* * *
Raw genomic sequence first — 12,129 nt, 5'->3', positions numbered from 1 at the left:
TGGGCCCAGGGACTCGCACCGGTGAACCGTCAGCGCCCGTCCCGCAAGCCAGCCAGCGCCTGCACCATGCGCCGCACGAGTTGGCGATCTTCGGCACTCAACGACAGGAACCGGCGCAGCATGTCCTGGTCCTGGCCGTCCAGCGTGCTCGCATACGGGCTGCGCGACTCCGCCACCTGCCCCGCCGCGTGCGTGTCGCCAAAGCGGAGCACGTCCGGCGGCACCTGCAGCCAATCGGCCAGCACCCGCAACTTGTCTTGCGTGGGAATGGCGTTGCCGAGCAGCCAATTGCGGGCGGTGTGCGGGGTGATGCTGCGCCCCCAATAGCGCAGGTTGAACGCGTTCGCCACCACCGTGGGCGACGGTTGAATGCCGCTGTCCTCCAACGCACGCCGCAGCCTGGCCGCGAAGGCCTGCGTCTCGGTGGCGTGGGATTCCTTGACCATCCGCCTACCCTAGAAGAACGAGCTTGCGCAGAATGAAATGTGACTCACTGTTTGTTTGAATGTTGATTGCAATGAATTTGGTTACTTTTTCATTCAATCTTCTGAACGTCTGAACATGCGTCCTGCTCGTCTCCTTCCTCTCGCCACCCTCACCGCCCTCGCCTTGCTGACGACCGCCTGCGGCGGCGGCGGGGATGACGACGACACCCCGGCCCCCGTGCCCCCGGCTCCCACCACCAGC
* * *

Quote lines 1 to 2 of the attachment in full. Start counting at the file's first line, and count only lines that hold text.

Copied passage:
Raw genomic sequence first — 12,129 nt, 5'->3', positions numbered from 1 at the left:
TGGGCCCAGGGACTCGCACCGGTGAACCGTCAGCGCCCGTCCCGCAAGCCAGCCAGCGCCTGCACCATGCGCCGCACGAGTTGGCGATCTTCGGCACTCAACGACAGGAACCGGCGCAGCATGTCCTGGTCCTGGCCGTCCAGCGTGCTCGCATACGGGCTGCGCGACTCCGCCACCTGCCCCGCCGCGTGCGTGTCGCCAAAGCGGAGCACGTCCGGCGGCACCTGCAGCCAATCGGCCAGCACCCGCAACTTGTCTTGCGTGGGAATGGCGTTGCCGAGCAGCCAATTGCGGGCGGTGTGCGGGGTGATGCTGCGCCCCCAATAGCGCAGGTTGAACGCGTTCGCCACCACCGTGGGCGACGGTTGAATGCCGCTGTCCTCCAACGCACGCCGCAGCCTGGCCGCGAAGGCCTGCGTCTCGGTGGCGTGGGATTCCTTGACCATCCGCCTACCCTAGAAGAACGAGCTTGCGCAGAATGAAATGTGACTCACTGTTTGTTTGAATGTTGATTGCAATGAATTTGGTTACTTTTTCATTCAATCTTCTGAACGTCTGAACATGCGTCCTGCTCGTCTCCTTCCTCTCGCCACCCTCACCGCCCTCGCCTTGCTGACGACCGCCTGCGGCGGCGGCGGGGATGACGACGACACCCCGGCCCCCGTGCCCCCGGCTCCCACCACCAGC